Duodenoscopes are used to diagnose and treat problems in tiny ducts connecting the small intestine to the pancreas or gallbladder. The procedure is done more than 600,000 times a year in the U.S., the FDA says.

Under the FDA’s rules for medical devices, manufacturers are allowed to determine on their own whether to notify the regulator about changes to an existing product. Olympus sold the new model to hospitals for years before the FDA determined it needed a separate review and asked the company to submit a new application in March 2014. The lack of clearance wasn’t made public until this year. The agency is still evaluating that submission. The FDA says there’s no evidence the lack of clearance is associated with the infections.

The FDA is aware of the report from Erasmus, agency spokeswoman Jennifer Dooren said in an e-mail. The U.S. regulator hasn’t pulled the scope from the market, citing concerns about causing a shortage of instruments needed for sometimes life-saving treatments. In March, Olympus issued new instructions for cleaning the scopes, which the FDA urged hospitals to adopt “as soon as possible.”

Olympus warned hospitals in Europe about the difficulty in cleaning the new model scopes as early as January 2013, the Los Angeles Times reported in April. That was two years before problems came to light in the U.S. The FDA didn’t publicly warn that effective cleaning of the devices “may not be possible” until a Feb. 19 safety alert, the day after news of an outbreak at UCLA Medical Center made headlines.

The agency and the manufacturer have faced criticism and inquiries from members of Congress. U.S. Sen. Patty Murray, a Democrat from Washington, has asked the FDA for a full review of problems with the devices, including whether the agency’s system for monitoring changes to devices is adequate.

AAMI University Offers Webinar on Flexible and Semi-Rigid Endoscope Processing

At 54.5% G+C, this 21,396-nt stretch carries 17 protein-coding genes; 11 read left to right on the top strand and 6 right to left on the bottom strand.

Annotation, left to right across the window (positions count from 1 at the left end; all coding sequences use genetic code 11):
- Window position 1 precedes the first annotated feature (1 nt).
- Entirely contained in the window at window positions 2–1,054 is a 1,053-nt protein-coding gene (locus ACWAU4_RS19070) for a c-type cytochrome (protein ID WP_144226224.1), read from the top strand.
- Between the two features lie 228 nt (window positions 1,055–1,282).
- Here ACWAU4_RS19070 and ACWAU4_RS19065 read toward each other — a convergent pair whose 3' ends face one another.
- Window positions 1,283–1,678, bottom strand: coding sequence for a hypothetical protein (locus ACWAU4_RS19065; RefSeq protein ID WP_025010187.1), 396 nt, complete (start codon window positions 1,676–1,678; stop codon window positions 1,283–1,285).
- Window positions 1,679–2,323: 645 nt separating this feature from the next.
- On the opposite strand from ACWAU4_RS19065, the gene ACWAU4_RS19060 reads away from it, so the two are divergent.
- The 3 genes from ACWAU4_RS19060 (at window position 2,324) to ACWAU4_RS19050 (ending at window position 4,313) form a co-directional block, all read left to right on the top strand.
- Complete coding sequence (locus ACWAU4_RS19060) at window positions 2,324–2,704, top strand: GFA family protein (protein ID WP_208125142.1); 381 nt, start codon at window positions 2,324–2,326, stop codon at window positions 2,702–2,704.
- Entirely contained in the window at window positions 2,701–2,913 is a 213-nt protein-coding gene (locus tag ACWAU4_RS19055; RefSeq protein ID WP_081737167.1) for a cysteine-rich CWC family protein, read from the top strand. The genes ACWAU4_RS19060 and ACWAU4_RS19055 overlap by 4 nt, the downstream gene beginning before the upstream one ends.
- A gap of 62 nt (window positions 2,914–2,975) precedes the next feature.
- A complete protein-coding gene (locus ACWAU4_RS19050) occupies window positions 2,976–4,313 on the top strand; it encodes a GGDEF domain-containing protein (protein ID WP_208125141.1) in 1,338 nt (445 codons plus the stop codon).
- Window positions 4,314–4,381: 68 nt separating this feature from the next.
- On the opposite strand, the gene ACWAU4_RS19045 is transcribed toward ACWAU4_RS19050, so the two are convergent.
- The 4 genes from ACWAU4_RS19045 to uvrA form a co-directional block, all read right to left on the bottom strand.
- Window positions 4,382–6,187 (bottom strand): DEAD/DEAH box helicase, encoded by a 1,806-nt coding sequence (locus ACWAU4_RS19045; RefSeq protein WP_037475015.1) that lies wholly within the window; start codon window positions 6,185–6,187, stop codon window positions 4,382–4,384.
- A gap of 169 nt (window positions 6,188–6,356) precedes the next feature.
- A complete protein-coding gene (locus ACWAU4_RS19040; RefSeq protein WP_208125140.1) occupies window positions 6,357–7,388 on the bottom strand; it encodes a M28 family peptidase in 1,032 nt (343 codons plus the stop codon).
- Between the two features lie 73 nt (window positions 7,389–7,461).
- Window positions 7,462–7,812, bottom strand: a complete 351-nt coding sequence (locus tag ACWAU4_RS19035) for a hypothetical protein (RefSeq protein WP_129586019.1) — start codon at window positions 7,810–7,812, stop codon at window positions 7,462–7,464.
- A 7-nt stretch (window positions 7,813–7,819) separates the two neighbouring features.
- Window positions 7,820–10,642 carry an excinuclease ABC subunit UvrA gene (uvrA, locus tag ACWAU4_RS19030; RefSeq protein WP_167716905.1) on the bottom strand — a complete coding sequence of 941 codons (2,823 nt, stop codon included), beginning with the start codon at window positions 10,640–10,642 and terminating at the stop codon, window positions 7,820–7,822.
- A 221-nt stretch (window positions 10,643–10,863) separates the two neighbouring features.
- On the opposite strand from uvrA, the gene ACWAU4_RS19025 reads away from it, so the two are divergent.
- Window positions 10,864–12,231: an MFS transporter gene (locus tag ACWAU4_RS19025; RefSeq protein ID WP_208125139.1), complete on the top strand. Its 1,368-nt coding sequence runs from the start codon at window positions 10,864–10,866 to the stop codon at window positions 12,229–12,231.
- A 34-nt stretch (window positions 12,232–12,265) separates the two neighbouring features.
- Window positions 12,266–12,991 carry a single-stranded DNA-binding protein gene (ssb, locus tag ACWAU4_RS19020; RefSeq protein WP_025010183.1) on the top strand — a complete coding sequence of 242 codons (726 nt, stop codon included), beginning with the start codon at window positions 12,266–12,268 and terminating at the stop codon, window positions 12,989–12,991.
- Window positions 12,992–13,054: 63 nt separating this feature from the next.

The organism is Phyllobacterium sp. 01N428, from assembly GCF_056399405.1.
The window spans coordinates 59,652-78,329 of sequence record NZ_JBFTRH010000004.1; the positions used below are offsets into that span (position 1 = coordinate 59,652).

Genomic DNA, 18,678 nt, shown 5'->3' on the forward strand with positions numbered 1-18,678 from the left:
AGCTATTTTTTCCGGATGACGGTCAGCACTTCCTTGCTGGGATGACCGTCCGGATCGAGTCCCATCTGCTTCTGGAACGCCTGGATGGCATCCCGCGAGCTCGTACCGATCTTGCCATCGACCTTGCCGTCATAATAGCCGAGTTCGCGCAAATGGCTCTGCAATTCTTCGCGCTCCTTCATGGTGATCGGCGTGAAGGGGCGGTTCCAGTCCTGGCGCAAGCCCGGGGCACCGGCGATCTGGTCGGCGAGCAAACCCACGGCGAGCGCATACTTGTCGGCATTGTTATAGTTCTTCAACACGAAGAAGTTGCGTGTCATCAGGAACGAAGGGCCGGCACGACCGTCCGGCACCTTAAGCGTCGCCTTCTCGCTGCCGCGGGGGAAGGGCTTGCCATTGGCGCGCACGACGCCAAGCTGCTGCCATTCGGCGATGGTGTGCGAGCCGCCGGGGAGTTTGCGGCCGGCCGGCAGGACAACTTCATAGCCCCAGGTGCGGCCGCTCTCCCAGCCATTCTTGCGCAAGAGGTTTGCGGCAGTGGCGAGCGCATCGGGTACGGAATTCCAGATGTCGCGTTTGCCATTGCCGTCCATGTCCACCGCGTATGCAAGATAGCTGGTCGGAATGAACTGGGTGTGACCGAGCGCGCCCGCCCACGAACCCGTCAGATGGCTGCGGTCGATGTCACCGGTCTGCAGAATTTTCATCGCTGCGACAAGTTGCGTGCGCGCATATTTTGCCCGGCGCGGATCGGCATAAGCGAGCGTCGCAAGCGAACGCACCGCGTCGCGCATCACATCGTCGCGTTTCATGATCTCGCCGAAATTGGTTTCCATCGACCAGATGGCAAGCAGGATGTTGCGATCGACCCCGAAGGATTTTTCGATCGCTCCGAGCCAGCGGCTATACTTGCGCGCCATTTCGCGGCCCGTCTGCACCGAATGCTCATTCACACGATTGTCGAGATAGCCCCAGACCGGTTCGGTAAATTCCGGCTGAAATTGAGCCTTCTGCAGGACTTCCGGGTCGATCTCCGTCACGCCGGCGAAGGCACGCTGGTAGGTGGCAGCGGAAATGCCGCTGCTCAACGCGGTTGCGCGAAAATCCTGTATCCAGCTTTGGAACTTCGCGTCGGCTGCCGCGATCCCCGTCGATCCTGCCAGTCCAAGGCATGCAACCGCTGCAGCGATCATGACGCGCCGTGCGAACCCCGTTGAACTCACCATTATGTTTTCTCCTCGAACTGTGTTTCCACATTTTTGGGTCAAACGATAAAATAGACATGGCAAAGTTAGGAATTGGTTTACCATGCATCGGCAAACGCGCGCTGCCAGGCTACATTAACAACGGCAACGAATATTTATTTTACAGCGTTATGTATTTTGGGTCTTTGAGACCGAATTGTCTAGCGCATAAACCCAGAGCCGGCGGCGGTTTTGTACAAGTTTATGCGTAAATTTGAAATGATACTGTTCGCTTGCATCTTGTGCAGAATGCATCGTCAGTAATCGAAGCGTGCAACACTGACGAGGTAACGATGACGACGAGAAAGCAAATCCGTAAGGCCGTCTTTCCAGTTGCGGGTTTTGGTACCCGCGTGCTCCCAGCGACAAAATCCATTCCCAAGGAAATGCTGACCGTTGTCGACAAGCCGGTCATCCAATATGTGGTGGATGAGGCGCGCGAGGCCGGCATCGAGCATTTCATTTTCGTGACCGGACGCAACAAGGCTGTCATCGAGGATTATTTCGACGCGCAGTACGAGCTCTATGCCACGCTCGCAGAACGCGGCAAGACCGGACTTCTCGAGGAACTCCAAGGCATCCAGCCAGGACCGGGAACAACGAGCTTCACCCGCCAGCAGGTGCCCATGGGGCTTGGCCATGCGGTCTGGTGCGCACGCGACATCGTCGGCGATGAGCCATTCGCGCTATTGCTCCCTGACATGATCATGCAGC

The Association for the Advancement of Medical Instrumentation (AAMI) will offer the webinar, “ANSI/AAMI ST91:2015: Flexible and Semi-Rigid Endoscope Processing in Health Care Facilities – What You Need to Know,” on Tuesday, June 16, 2015 at 1 p.m. ET.

With heightened public concern about cleanliness an decontamination, endoscopes and endoscope reprocessing are in the news seemingly every day. Reducing the risk of exposure to improperly reprocessed medical devices is a shared responsibility among the healthcare facilities responsible for cleaning, sterilizing, or disinfecting the devices. This webinar will discuss the need for the ST91 document, a summary of the contents and major provisions of the document including training and competency recommendations, and best practices for personnel processing flexible endoscopes based upon scientific evidence.

After attending this webinar, participants will be able to: Define best practices for processing flexible endoscopes; discuss the key provisions and competency recommendations of the standard; and identify best practices in endoscope reprocessing.

The speakers are Nancy Chobin, RN, CSPM, vice president of sterile processing services for Barnabas Health System; and MaryAnn Drosnock, MS, manager of infection control for Olympus. Instruction is targeted to any area in hospitals to include sterile processing departments, office-based surgery or ambulatory health centers (clinics) that produce sterile products for their patients, OR managers and directors, GI/Endo practitioners and reprocessing personnel, endoscopy suite nurses, endoscopy staff members, perioperative nurses, surgical technologists, central service staff members, and infection prevention nurses.

This program has been approved for 1.50 contact hours by the Certification Board for Sterile Processing and Distribution, Inc. (CBSPD) and the International Association of Healthcare Central Service Materiel Management (IAHCSMM).